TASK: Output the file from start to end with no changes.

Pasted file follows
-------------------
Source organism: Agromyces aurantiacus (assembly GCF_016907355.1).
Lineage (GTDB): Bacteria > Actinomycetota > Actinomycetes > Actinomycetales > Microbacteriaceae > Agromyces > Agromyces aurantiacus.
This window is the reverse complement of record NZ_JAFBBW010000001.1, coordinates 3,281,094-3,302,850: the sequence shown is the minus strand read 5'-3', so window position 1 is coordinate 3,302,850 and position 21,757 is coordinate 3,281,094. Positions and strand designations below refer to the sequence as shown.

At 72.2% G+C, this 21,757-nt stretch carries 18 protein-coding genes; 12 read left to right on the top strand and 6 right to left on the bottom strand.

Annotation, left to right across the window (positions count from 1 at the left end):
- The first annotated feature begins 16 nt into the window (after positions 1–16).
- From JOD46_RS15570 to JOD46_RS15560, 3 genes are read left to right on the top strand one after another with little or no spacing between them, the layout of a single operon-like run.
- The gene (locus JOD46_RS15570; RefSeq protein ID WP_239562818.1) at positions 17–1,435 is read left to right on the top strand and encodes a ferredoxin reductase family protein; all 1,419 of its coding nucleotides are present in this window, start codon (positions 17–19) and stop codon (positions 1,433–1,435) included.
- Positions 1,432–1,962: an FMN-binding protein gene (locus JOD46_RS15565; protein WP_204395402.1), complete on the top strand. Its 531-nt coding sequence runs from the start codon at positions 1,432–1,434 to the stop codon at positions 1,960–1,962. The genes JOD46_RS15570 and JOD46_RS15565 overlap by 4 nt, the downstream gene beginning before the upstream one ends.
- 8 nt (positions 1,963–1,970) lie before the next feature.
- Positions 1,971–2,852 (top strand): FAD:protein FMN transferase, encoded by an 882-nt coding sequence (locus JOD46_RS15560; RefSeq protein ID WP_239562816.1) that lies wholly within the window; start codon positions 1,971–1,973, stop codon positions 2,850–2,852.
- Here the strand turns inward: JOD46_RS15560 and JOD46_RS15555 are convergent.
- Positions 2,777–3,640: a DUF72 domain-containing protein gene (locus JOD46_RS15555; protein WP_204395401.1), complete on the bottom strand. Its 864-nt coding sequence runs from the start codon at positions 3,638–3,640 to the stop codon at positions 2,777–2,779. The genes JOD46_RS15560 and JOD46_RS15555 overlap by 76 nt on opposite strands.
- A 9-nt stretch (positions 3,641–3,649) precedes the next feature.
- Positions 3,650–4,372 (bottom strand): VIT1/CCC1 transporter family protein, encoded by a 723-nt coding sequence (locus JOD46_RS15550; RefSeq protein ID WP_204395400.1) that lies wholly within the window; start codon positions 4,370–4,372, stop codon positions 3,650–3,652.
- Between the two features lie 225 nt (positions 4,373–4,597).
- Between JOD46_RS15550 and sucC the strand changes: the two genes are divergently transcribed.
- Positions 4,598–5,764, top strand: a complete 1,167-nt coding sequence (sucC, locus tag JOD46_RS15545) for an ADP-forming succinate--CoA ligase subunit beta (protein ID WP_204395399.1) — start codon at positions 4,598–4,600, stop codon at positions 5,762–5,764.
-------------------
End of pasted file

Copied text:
Source organism: Agromyces aurantiacus (assembly GCF_016907355.1).
Lineage (GTDB): Bacteria > Actinomycetota > Actinomycetes > Actinomycetales > Microbacteriaceae > Agromyces > Agromyces aurantiacus.
This window is the reverse complement of record NZ_JAFBBW010000001.1, coordinates 3,281,094-3,302,850: the sequence shown is the minus strand read 5'-3', so window position 1 is coordinate 3,302,850 and position 21,757 is coordinate 3,281,094. Positions and strand designations below refer to the sequence as shown.

At 72.2% G+C, this 21,757-nt stretch carries 18 protein-coding genes; 12 read left to right on the top strand and 6 right to left on the bottom strand.

Annotation, left to right across the window (positions count from 1 at the left end):
- The first annotated feature begins 16 nt into the window (after positions 1–16).
- From JOD46_RS15570 to JOD46_RS15560, 3 genes are read left to right on the top strand one after another with little or no spacing between them, the layout of a single operon-like run.
- The gene (locus JOD46_RS15570; RefSeq protein ID WP_239562818.1) at positions 17–1,435 is read left to right on the top strand and encodes a ferredoxin reductase family protein; all 1,419 of its coding nucleotides are present in this window, start codon (positions 17–19) and stop codon (positions 1,433–1,435) included.
- Positions 1,432–1,962: an FMN-binding protein gene (locus JOD46_RS15565; protein WP_204395402.1), complete on the top strand. Its 531-nt coding sequence runs from the start codon at positions 1,432–1,434 to the stop codon at positions 1,960–1,962. The genes JOD46_RS15570 and JOD46_RS15565 overlap by 4 nt, the downstream gene beginning before the upstream one ends.
- 8 nt (positions 1,963–1,970) lie before the next feature.
- Positions 1,971–2,852 (top strand): FAD:protein FMN transferase, encoded by an 882-nt coding sequence (locus JOD46_RS15560; RefSeq protein ID WP_239562816.1) that lies wholly within the window; start codon positions 1,971–1,973, stop codon positions 2,850–2,852.
- Here the strand turns inward: JOD46_RS15560 and JOD46_RS15555 are convergent.
- Positions 2,777–3,640: a DUF72 domain-containing protein gene (locus JOD46_RS15555; protein WP_204395401.1), complete on the bottom strand. Its 864-nt coding sequence runs from the start codon at positions 3,638–3,640 to the stop codon at positions 2,777–2,779. The genes JOD46_RS15560 and JOD46_RS15555 overlap by 76 nt on opposite strands.
- A 9-nt stretch (positions 3,641–3,649) precedes the next feature.
- Positions 3,650–4,372 (bottom strand): VIT1/CCC1 transporter family protein, encoded by a 723-nt coding sequence (locus JOD46_RS15550; RefSeq protein ID WP_204395400.1) that lies wholly within the window; start codon positions 4,370–4,372, stop codon positions 3,650–3,652.
- Between the two features lie 225 nt (positions 4,373–4,597).
- Between JOD46_RS15550 and sucC the strand changes: the two genes are divergently transcribed.
- Positions 4,598–5,764, top strand: a complete 1,167-nt coding sequence (sucC, locus tag JOD46_RS15545) for an ADP-forming succinate--CoA ligase subunit beta (protein ID WP_204395399.1) — start codon at positions 4,598–4,600, stop codon at positions 5,762–5,764.